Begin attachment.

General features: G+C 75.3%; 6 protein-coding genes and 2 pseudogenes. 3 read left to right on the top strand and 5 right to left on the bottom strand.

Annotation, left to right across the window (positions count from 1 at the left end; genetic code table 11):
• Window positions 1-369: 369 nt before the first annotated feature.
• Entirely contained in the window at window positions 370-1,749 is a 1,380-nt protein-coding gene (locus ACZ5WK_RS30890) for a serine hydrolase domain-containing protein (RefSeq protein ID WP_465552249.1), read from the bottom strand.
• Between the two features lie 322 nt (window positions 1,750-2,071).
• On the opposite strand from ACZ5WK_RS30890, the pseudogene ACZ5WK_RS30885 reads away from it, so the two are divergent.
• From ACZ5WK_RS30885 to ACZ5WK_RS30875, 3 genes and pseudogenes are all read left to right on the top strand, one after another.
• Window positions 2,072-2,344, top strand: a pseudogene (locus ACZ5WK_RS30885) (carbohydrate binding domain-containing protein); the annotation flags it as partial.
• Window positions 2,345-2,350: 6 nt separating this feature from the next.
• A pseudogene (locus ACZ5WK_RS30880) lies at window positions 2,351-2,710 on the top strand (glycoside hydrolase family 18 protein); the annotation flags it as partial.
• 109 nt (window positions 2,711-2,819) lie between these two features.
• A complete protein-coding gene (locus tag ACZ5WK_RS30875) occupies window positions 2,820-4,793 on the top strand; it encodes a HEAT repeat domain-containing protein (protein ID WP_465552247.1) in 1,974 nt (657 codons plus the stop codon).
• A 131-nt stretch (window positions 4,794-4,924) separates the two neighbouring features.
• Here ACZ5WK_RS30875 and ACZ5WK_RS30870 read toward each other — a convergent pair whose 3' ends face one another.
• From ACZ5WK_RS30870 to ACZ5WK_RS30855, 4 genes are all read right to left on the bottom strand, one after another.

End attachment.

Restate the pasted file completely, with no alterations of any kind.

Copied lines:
General features: G+C 75.3%; 6 protein-coding genes and 2 pseudogenes. 3 read left to right on the top strand and 5 right to left on the bottom strand.

Annotation, left to right across the window (positions count from 1 at the left end; genetic code table 11):
• Window positions 1-369: 369 nt before the first annotated feature.
• Entirely contained in the window at window positions 370-1,749 is a 1,380-nt protein-coding gene (locus ACZ5WK_RS30890) for a serine hydrolase domain-containing protein (RefSeq protein ID WP_465552249.1), read from the bottom strand.
• Between the two features lie 322 nt (window positions 1,750-2,071).
• On the opposite strand from ACZ5WK_RS30890, the pseudogene ACZ5WK_RS30885 reads away from it, so the two are divergent.
• From ACZ5WK_RS30885 to ACZ5WK_RS30875, 3 genes and pseudogenes are all read left to right on the top strand, one after another.
• Window positions 2,072-2,344, top strand: a pseudogene (locus ACZ5WK_RS30885) (carbohydrate binding domain-containing protein); the annotation flags it as partial.
• Window positions 2,345-2,350: 6 nt separating this feature from the next.
• A pseudogene (locus ACZ5WK_RS30880) lies at window positions 2,351-2,710 on the top strand (glycoside hydrolase family 18 protein); the annotation flags it as partial.
• 109 nt (window positions 2,711-2,819) lie between these two features.
• A complete protein-coding gene (locus tag ACZ5WK_RS30875) occupies window positions 2,820-4,793 on the top strand; it encodes a HEAT repeat domain-containing protein (protein ID WP_465552247.1) in 1,974 nt (657 codons plus the stop codon).
• A 131-nt stretch (window positions 4,794-4,924) separates the two neighbouring features.
• Here ACZ5WK_RS30875 and ACZ5WK_RS30870 read toward each other — a convergent pair whose 3' ends face one another.
• From ACZ5WK_RS30870 to ACZ5WK_RS30855, 4 genes are all read right to left on the bottom strand, one after another.